The Federal Communications Commission’s (FCC) newly created Office of International Affairs announced its leadership team. The Office leads and coordinates the FCC’s international efforts including its participation in the upcoming World Radiocommunications Conference, cross-border negotiations, foreign ownership and national security reviews, and licensing of submarine cables and international telecommunications services. The front-office team includes Jared Carlson, Neşe Guendelsberger, and Thomas Sullivan as Deputy Chiefs; Michele Wu-Bailey as Assistant Chief and Chief of Staff; Kathryn O’Brien (on detail) and Kathleen Collins as Assistant Chiefs; Olga Madruga-Forti as Special Counsel; Edward Carlson as Senior Legal Advisor; Sarah Van Valzah as Assistant Chief for Management; and Juliana Concepcion as a Telecommunications Support Specialist. The Office is also supported by its leadership from its two divisions. The Telecommunications and Analysis Division is led by Denise Coca as Chief, Francis Gutierrez as Deputy Chief, and David Krech as Assistant Chief. The Global Strategies and Negotiation Division is led by David Hu as Acting Chief, Roxanne McElvane-Webber as Deputy Chief, and Brandon Moss and Larry Olsen as Assistant Chiefs; Dante Ibarra as Chief of the International Radiocommunication Branch; James McLuckie as Chief of the Cross Border Negotiation and Treaty Compliance Branch; and Alicia Tambe as Chief of the Multilateral and Regional Affairs Branch.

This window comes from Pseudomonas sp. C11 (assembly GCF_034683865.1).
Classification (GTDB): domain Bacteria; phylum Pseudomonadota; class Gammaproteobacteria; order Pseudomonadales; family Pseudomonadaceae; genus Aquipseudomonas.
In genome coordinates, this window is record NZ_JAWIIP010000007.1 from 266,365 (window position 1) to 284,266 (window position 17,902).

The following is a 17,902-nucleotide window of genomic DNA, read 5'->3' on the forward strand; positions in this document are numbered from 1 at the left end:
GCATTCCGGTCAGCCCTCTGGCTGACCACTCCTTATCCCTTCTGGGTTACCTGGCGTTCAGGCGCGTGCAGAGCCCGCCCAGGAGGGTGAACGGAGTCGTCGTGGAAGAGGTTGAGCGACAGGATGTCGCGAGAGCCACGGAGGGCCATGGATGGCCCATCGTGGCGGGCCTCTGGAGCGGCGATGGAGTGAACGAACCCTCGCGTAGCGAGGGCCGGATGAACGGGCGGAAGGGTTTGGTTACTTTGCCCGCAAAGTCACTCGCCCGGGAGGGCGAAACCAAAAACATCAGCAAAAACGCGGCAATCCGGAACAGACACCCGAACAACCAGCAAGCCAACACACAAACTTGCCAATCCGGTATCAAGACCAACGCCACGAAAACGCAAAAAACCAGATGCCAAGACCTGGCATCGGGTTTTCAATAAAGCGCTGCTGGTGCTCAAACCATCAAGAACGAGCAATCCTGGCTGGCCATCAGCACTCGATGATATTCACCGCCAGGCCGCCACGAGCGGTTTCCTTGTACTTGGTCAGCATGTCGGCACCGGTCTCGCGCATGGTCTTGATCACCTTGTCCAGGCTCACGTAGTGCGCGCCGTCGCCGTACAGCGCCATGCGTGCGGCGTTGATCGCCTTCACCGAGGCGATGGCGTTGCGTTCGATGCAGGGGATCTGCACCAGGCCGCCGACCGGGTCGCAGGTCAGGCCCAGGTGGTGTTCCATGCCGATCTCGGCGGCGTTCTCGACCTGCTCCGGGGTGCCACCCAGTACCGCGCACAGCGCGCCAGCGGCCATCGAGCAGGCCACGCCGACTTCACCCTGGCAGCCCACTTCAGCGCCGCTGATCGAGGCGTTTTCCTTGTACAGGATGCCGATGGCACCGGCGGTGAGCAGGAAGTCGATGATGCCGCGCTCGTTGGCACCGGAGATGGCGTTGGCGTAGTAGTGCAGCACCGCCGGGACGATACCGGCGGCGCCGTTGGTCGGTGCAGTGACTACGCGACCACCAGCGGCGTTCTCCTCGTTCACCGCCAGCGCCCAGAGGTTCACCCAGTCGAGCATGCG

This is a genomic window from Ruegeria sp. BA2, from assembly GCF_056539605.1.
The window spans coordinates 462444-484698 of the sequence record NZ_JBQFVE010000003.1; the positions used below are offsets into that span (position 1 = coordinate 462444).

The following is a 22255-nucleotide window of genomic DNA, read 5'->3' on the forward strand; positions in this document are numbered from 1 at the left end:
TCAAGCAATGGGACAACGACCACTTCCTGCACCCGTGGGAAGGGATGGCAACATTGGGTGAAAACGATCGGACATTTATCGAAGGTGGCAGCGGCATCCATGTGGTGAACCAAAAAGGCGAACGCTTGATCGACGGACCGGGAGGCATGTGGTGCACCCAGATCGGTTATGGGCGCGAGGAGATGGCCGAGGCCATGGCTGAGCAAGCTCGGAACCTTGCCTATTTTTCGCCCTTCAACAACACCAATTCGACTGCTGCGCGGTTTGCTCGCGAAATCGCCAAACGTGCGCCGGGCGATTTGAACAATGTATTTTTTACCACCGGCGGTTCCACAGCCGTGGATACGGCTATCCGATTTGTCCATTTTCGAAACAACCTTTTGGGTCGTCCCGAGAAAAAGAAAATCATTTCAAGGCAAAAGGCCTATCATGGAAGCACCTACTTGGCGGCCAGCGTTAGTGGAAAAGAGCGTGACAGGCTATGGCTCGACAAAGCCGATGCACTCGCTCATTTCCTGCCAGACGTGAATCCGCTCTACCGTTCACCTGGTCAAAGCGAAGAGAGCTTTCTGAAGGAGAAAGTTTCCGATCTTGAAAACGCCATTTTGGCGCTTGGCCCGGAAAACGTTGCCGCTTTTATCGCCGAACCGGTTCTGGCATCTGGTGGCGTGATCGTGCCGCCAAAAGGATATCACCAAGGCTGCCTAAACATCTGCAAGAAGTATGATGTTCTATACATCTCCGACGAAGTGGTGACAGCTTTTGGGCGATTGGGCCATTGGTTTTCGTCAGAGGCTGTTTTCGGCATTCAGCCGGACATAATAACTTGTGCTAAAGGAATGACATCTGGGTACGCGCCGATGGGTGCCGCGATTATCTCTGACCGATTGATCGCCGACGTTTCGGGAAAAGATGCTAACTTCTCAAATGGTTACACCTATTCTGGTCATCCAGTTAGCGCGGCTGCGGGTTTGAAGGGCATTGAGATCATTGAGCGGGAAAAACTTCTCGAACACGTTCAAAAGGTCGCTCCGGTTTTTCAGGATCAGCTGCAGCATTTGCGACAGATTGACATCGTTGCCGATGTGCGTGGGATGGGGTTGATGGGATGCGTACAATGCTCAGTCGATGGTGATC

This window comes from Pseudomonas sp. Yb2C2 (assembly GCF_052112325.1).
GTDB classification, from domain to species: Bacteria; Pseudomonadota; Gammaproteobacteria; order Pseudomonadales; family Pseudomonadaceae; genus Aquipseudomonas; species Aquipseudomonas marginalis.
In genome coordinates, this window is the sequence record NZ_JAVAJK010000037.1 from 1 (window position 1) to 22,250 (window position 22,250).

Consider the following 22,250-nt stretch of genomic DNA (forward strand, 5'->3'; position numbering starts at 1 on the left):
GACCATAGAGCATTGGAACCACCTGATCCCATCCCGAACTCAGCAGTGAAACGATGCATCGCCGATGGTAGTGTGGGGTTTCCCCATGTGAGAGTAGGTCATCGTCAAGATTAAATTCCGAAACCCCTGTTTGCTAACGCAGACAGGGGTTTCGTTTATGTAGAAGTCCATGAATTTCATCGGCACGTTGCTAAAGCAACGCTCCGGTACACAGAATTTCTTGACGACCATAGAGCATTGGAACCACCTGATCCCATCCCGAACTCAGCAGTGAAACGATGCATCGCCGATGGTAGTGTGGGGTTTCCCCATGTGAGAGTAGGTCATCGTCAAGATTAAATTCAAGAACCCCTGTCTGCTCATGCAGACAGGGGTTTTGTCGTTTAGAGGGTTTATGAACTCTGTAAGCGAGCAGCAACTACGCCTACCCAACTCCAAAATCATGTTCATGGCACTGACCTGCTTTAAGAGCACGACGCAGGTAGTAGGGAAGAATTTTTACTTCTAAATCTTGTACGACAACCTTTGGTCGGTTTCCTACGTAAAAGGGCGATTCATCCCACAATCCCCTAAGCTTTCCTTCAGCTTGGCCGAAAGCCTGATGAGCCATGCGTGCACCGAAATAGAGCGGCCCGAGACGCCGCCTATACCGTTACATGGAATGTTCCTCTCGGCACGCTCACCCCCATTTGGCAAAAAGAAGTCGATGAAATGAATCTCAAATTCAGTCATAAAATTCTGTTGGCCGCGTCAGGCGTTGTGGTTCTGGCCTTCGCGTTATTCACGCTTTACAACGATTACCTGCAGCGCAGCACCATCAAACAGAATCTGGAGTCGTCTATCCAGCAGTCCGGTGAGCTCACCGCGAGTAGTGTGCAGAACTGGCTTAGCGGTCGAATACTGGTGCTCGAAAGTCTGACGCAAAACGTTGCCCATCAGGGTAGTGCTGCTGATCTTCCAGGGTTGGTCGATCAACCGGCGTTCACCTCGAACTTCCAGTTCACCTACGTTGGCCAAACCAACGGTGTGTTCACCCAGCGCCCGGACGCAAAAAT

Benton (www.benton.org) provides the only free, reliable, and non-partisan daily digest that curates and distributes news related to universal broadband, while connecting communications, democracy, and public interest issues. Posted Monday through Friday, this service provides updates on important industry developments, policy issues, and other related news events. While the summaries are factually accurate, their sometimes informal tone may not always represent the tone of the original articles. Headlines are compiled by Kevin Taglang (headlines AT benton DOT org), Grace Tepper (grace AT benton DOT org), and David L. Clay II (dclay AT benton DOT org) — we welcome your comments.